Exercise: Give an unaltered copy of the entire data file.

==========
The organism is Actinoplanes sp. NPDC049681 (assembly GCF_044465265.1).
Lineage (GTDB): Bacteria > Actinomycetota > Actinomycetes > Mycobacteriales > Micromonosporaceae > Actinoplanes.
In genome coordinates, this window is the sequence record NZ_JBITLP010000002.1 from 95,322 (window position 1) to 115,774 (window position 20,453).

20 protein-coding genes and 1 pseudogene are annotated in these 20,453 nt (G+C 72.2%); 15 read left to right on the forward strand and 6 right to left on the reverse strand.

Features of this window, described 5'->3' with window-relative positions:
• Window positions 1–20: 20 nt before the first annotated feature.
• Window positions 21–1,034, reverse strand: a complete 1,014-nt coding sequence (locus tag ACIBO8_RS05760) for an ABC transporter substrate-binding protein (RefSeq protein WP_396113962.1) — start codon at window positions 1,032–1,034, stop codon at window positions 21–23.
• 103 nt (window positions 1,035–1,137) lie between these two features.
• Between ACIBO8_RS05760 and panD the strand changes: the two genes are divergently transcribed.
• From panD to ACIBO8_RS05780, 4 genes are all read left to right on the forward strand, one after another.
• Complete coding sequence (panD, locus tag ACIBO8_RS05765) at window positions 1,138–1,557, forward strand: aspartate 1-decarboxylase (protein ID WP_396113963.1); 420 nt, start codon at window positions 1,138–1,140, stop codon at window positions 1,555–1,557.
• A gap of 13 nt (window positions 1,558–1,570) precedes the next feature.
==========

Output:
The organism is Actinoplanes sp. NPDC049681 (assembly GCF_044465265.1).
Lineage (GTDB): Bacteria > Actinomycetota > Actinomycetes > Mycobacteriales > Micromonosporaceae > Actinoplanes.
In genome coordinates, this window is the sequence record NZ_JBITLP010000002.1 from 95,322 (window position 1) to 115,774 (window position 20,453).

20 protein-coding genes and 1 pseudogene are annotated in these 20,453 nt (G+C 72.2%); 15 read left to right on the forward strand and 6 right to left on the reverse strand.

Features of this window, described 5'->3' with window-relative positions:
• Window positions 1–20: 20 nt before the first annotated feature.
• Window positions 21–1,034, reverse strand: a complete 1,014-nt coding sequence (locus tag ACIBO8_RS05760) for an ABC transporter substrate-binding protein (RefSeq protein WP_396113962.1) — start codon at window positions 1,032–1,034, stop codon at window positions 21–23.
• 103 nt (window positions 1,035–1,137) lie between these two features.
• Between ACIBO8_RS05760 and panD the strand changes: the two genes are divergently transcribed.
• From panD to ACIBO8_RS05780, 4 genes are all read left to right on the forward strand, one after another.
• Complete coding sequence (panD, locus tag ACIBO8_RS05765) at window positions 1,138–1,557, forward strand: aspartate 1-decarboxylase (protein ID WP_396113963.1); 420 nt, start codon at window positions 1,138–1,140, stop codon at window positions 1,555–1,557.
• A gap of 13 nt (window positions 1,558–1,570) precedes the next feature.